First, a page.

On October 23, 2020, the U.S. Health and Human Services general counsel’s office issued an advisory opinion on two frequently arising questions concerning the Public Readiness and Emergency Preparedness (PREP) Act.1 Who is a “program planner” under the PREP Act and the Secretary’s declaration? What is the scope of the declaration provision limiting PREP Act coverage to activities authorized by an “authority having jurisdiction”? This advisory opinion “re-emphasizes the breadth of PREP Act immunity” and takes the position that it is not limited to entities “that are part of a government response to the COVID-19 pandemic.”2
On the first question, the advisory opinion states that a “program planner” can include any entity, including a “public or private corporation,” that is carrying out “certain functions, including “supervising or administering a program …” to administer, dispense, or distribute covered countermeasures “in accordance with” the declaration, including by “supplying technical or scientific advice or assistance or providing a facility to administer or use a covered countermeasure.” It explains that “in short, any individual or organization can potentially be a program planner and receive PREP Act coverage.” Companies that are, for instance, involved with planning programs to provide COVID-19 diagnostic tests to their employees, or involved with other programs to provide COVID-19 countermeasures to employees, customers, or others, should consider whether they may be eligible for PREP Act immunity as “program planners.”
On the second question, the advisory opinion explains that the declaration extends PREP Act immunity only to activities that are related to either federal agreements or “activities authorized in accordance with the public health and medical response of the Authority Having Jurisdiction” regarding the provision of covered countermeasures. The advisory opinion states that “[p]ublic-health guidance from an applicable Authority Having Jurisdiction that recommends or requires using covered countermeasures in certain circumstances may qualify as authorizations under the PREP Act and the Declaration. But to obtain such authorization, a covered person must follow that public-health guidance.”
In other words, an entity “must comply with the public-health guidance issued by an Authority Having Jurisdiction over the person’s activity or location in order to qualify for PREP Act immunity.” The advisory opinion may lead to a complex analysis when there are conflicts among federal, state, and/or local guidance or requirements regarding the same activities. The advisory opinion states that if one “authority takes precedence, a covered person must follow the guidance of the Authority Having Jurisdiction that takes precedence in order to obtain PREP Act coverage.” Which authority “takes precedence” may require a nuanced consideration of the legal force and intent of the particular authorities at issue.
For instance, while federal law generally takes precedence over conflicting state or local law, a local order may “take precedence” over a federal guidance that is nonbinding or not intended to displace state authorities. The advisory opinion gives as an example the Centers for Disease Control and Prevention (CDC) guidance concerning schools, which states that it is “meant to supplement — not replace” state and local requirements, stating “if there were a conflict between that CDC guidance” and a state or local rule or regulation “with which schools must comply, a covered person must rely on guidance of the latter jurisdiction, and not CDC’s guidance, as the basis for PREP Act coverage.”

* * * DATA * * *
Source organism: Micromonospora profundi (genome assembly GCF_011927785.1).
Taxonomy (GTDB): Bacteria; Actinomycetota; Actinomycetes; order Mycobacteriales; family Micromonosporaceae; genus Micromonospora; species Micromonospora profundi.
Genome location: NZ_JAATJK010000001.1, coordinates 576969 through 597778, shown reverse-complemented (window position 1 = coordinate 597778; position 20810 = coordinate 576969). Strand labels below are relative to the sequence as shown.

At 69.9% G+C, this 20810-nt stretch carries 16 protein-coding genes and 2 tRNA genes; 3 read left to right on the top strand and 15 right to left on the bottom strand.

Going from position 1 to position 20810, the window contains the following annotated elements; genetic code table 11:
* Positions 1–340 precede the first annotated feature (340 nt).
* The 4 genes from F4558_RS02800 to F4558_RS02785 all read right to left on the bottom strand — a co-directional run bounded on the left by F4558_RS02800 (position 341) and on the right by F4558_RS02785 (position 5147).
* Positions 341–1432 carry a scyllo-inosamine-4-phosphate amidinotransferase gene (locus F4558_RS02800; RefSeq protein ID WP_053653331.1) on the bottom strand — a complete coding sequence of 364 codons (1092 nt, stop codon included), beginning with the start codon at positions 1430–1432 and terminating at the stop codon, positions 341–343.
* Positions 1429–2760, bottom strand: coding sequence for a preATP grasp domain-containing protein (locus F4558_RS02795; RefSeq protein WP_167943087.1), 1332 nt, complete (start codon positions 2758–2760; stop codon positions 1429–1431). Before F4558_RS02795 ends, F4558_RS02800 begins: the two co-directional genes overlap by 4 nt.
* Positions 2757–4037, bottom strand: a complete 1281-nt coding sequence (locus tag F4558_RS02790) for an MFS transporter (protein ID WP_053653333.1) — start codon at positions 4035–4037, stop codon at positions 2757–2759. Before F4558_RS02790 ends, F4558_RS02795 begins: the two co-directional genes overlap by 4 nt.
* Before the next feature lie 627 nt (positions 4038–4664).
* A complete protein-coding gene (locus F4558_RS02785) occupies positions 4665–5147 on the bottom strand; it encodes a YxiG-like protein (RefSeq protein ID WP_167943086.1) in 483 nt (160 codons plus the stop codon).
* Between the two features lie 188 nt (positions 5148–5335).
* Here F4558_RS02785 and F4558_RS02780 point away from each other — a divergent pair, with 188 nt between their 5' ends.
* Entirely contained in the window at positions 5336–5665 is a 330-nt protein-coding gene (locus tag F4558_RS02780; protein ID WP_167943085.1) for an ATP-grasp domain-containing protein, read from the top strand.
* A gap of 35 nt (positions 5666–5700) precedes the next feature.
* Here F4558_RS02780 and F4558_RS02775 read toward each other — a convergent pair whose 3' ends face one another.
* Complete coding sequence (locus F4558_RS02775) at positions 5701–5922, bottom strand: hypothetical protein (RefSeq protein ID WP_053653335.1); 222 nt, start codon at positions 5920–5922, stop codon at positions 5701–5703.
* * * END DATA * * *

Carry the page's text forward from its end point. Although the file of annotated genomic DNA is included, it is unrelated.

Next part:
The advisory opinion clarifies that an entity need not have been specifically authorized or ordered by any agency to undertake particular activities to obtain PREP Act coverage; it is enough that a governmental authority has generally authorized or recommended the activities. However, the advisory opinion’s analysis regarding the effect of conflicts between governmental authorities reinforces the importance of close attention to applicable regulations, orders, and guidances issued by all levels of government.
The advisory opinion also addresses the question whether PREP Act immunity is limited to “provision of a countermeasure to a recipient” or if it can also apply to decisions not to provide medical countermeasures. The advisory opinion disagrees with Casabianca v. Mount Sinai Medical Center,3 which held that PREP Act immunity was not available to a healthcare provider that did not provide a vaccine to the plaintiff because he was not in a priority population. In the advisory opinion, HHS states that Casabianca “was wrong”; PREP Act coverage also includes “management and operation” of programs to provide countermeasures, including decisions on “prioritization” of recipients where there are shortages, provided that those decisions “follow CDC directions.” Several recent decisions have followed Casabianca in concluding that “the PREP Act applies to action, not inaction.”4 The advisory opinion’s contrary position could be significant, at least in situations where entities are facing shortages in the availability of covered countermeasures, and their decisions on prioritization follow applicable agency guidances. This issue is likely to continue to arise and calls for careful consideration in business planning.
1 42 U.S.C. § 247d-6d
2 Advisory Opinion 20-04 on the Public Readiness and Emergency Preparedness Act (Oct. 23, 2020), available at https://www.hhs.gov/sites/default/files/advisory-opinion-20-04-hhs-ogc-public-readiness-emergency-preparedness-act.pdf.
3 1014 N.Y. Slip. Op. 33583(U), 2014 WL 10413521 (N.Y. Sup. Dec. 12, 2014)
4 Baskin v. Big Blue Healthcare, Inc., 2020 WL 4815074 (D. Kan. Aug. 19, 2020); see also, e.g., Sherod v. Comprehensive Healthcare Management Services, LLC, 2020 WL 6140474 (W.D. Pa. Oct. 16, 2020).
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